Meet Laurie Little, the backcountry cook behind the cozy White Grass Cafe.
When White Grass Ski Touring Center opened in 1981, it was all about the powder. But it wasn’t long before the White Grass Cafe started attracting just as much attention as the action on the trails. You won’t find lukewarm chicken fingers or crayon-colored nacho cheese here. The staff makes almost everything in-house, with a menu of fresh fare for vegetarians and meat eaters alike.
Behind it all is Laurie Little, wife of White Grass co-founder Chip Chase. She’s the one who keeps the kitchen running smoothly and hungry diners satisfied. The cafe is now so renowned that the line for dinner sometimes stretches out the door—but patrons are more than willing to wait in the cold for a seat at Little’s table.
WV Living caught up with Little before White Grass opened for the season to learn more about the cafe and its cuisine. 643 Weiss Knob Ski Road, Davis, 304.866.4114, whitegrass.com “White Grass XC Ski Area” on Facebook
“I started cooking when I was about 14 but I never had any formal training. Then I got interested in the vegetarian thing and learned from my friend Mary Beth Gwyer. It was her idea to have lunches and things.
That was in the early ’80s. And, with cross-country skiing, people weren’t used to having a restaurant where they skied. They would walk in with their bagged lunch. Back then everybody was self-sufficient. Then it kind of blossomed.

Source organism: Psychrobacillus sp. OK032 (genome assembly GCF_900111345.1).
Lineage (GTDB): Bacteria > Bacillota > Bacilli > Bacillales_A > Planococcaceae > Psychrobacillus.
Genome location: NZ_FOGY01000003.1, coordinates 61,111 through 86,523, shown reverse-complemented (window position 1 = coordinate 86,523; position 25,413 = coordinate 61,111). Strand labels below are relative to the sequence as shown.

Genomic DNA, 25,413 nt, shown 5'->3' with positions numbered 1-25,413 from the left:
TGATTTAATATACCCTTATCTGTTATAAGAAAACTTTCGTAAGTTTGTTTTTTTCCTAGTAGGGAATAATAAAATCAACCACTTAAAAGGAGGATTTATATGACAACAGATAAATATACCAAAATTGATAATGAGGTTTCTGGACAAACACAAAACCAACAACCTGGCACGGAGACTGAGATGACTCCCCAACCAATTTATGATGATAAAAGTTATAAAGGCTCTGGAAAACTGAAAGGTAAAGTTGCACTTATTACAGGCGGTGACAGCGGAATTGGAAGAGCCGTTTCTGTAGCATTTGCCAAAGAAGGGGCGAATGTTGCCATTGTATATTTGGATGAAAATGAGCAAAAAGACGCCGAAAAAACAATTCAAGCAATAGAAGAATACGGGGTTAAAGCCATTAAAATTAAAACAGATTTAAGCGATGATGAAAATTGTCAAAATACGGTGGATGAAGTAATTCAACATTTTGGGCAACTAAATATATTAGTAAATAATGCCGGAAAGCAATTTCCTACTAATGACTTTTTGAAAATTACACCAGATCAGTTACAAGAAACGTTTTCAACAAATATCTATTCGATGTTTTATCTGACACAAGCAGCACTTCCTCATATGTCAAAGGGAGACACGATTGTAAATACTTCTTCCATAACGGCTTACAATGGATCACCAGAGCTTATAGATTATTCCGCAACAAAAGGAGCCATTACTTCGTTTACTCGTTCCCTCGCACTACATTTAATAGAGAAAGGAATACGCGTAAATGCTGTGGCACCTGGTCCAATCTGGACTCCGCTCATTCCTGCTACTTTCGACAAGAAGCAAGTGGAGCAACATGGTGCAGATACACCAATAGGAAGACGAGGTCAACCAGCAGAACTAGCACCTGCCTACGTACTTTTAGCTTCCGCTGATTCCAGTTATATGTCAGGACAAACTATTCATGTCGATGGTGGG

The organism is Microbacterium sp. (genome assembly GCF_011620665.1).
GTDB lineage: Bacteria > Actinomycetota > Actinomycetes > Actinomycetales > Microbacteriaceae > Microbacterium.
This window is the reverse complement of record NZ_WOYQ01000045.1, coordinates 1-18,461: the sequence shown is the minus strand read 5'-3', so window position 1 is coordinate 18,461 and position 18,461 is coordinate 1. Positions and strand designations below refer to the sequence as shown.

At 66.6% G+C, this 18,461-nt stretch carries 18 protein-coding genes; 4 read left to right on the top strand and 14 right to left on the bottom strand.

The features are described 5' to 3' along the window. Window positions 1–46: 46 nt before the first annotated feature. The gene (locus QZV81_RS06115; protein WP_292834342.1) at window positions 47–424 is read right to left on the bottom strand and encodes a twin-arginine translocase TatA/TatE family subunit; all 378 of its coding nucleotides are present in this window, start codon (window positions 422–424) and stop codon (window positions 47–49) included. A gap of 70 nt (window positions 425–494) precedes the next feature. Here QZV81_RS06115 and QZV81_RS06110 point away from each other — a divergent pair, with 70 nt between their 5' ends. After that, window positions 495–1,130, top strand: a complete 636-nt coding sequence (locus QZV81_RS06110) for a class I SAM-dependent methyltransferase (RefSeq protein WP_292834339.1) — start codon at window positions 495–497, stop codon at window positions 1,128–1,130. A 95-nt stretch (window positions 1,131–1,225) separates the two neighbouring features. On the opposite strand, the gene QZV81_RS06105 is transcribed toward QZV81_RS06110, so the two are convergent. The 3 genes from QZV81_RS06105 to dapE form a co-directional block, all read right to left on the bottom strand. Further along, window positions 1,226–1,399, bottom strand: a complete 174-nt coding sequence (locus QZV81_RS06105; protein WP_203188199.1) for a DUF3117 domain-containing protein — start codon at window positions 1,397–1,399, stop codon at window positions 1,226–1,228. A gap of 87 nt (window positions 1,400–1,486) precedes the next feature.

We’ll do a couple hundred lunches in a day. We grill panini sandwiches. Sometimes we have five or six different soups on the chalkboard. That’s really popular. We always make chili—that’s our signature dish, vegetarian chili. It has bulgur wheat in it, that’s the beef substitute. A lot of people don’t notice. On a busy weekend, we’ll serve 30 gallons.
We make chocolate chip cookies and oatmeal raisin. That’s one of the things people like—walking through the door and smelling the cookies in the ovens. One of our new cookies is a chai sugar cookie. Everybody just loves it.
We do dinners on the weekends. For dinners, we like to do a really eclectic menu. We do an Asian duck that’s really good. We do a Ceylonese chicken: It’s got coconut milk, ginger, cilantro, curry, and cinnamon. We do a shrimp and crab etouffee, a Cajun thing over rice, that’s really good.
I let the chefs create the menus. Our chefs, if they’re good at a certain thing, we’ll say ‘How about you do that today?’ We like to make most of the stuff ourselves. I think people come to us because of that. It’s that Whole Foods theory—it’s better if it doesn’t have a whole big list of ingredients. It’s basic food that’s fresh.”